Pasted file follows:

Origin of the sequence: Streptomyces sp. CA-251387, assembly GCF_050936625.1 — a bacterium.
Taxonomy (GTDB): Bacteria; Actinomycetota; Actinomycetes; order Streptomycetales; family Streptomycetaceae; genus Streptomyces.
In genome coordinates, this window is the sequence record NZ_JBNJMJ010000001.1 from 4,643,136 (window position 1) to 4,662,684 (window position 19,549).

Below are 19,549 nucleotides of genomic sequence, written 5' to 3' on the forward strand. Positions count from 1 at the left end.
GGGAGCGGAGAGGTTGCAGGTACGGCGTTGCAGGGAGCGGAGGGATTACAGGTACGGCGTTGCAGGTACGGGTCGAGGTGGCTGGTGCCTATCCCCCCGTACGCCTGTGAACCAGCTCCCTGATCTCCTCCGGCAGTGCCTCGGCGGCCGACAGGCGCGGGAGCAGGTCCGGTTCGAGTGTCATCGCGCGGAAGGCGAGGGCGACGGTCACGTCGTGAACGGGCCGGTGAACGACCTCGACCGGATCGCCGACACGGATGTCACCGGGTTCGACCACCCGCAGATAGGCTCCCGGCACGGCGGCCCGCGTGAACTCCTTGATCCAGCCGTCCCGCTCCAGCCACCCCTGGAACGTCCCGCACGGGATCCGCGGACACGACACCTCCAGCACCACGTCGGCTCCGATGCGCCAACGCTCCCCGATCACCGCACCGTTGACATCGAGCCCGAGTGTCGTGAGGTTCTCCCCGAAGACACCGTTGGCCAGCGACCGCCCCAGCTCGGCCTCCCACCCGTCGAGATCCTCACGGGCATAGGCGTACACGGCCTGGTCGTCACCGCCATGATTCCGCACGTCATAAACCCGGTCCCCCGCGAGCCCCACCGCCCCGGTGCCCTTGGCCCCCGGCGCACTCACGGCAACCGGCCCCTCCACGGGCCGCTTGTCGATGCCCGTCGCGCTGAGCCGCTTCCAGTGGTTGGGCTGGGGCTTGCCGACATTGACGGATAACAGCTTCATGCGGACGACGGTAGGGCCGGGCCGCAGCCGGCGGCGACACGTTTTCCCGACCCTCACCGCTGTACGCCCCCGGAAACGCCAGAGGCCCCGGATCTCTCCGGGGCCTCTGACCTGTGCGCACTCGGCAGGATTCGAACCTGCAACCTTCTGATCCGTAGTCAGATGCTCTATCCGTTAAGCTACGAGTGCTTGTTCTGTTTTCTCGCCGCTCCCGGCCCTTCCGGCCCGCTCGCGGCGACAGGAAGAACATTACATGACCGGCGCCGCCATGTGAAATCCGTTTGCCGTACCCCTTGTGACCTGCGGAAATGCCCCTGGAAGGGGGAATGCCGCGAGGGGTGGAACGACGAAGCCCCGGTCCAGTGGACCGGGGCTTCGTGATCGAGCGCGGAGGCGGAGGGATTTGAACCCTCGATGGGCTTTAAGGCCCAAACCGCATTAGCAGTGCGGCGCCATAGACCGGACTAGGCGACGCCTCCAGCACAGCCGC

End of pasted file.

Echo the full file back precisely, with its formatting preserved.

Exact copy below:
Origin of the sequence: Streptomyces sp. CA-251387, assembly GCF_050936625.1 — a bacterium.
Taxonomy (GTDB): Bacteria; Actinomycetota; Actinomycetes; order Streptomycetales; family Streptomycetaceae; genus Streptomyces.
In genome coordinates, this window is the sequence record NZ_JBNJMJ010000001.1 from 4,643,136 (window position 1) to 4,662,684 (window position 19,549).

Below are 19,549 nucleotides of genomic sequence, written 5' to 3' on the forward strand. Positions count from 1 at the left end.
GGGAGCGGAGAGGTTGCAGGTACGGCGTTGCAGGGAGCGGAGGGATTACAGGTACGGCGTTGCAGGTACGGGTCGAGGTGGCTGGTGCCTATCCCCCCGTACGCCTGTGAACCAGCTCCCTGATCTCCTCCGGCAGTGCCTCGGCGGCCGACAGGCGCGGGAGCAGGTCCGGTTCGAGTGTCATCGCGCGGAAGGCGAGGGCGACGGTCACGTCGTGAACGGGCCGGTGAACGACCTCGACCGGATCGCCGACACGGATGTCACCGGGTTCGACCACCCGCAGATAGGCTCCCGGCACGGCGGCCCGCGTGAACTCCTTGATCCAGCCGTCCCGCTCCAGCCACCCCTGGAACGTCCCGCACGGGATCCGCGGACACGACACCTCCAGCACCACGTCGGCTCCGATGCGCCAACGCTCCCCGATCACCGCACCGTTGACATCGAGCCCGAGTGTCGTGAGGTTCTCCCCGAAGACACCGTTGGCCAGCGACCGCCCCAGCTCGGCCTCCCACCCGTCGAGATCCTCACGGGCATAGGCGTACACGGCCTGGTCGTCACCGCCATGATTCCGCACGTCATAAACCCGGTCCCCCGCGAGCCCCACCGCCCCGGTGCCCTTGGCCCCCGGCGCACTCACGGCAACCGGCCCCTCCACGGGCCGCTTGTCGATGCCCGTCGCGCTGAGCCGCTTCCAGTGGTTGGGCTGGGGCTTGCCGACATTGACGGATAACAGCTTCATGCGGACGACGGTAGGGCCGGGCCGCAGCCGGCGGCGACACGTTTTCCCGACCCTCACCGCTGTACGCCCCCGGAAACGCCAGAGGCCCCGGATCTCTCCGGGGCCTCTGACCTGTGCGCACTCGGCAGGATTCGAACCTGCAACCTTCTGATCCGTAGTCAGATGCTCTATCCGTTAAGCTACGAGTGCTTGTTCTGTTTTCTCGCCGCTCCCGGCCCTTCCGGCCCGCTCGCGGCGACAGGAAGAACATTACATGACCGGCGCCGCCATGTGAAATCCGTTTGCCGTACCCCTTGTGACCTGCGGAAATGCCCCTGGAAGGGGGAATGCCGCGAGGGGTGGAACGACGAAGCCCCGGTCCAGTGGACCGGGGCTTCGTGATCGAGCGCGGAGGCGGAGGGATTTGAACCCTCGATGGGCTTTAAGGCCCAAACCGCATTAGCAGTGCGGCGCCATAGACCGGACTAGGCGACGCCTCCAGCACAGCCGC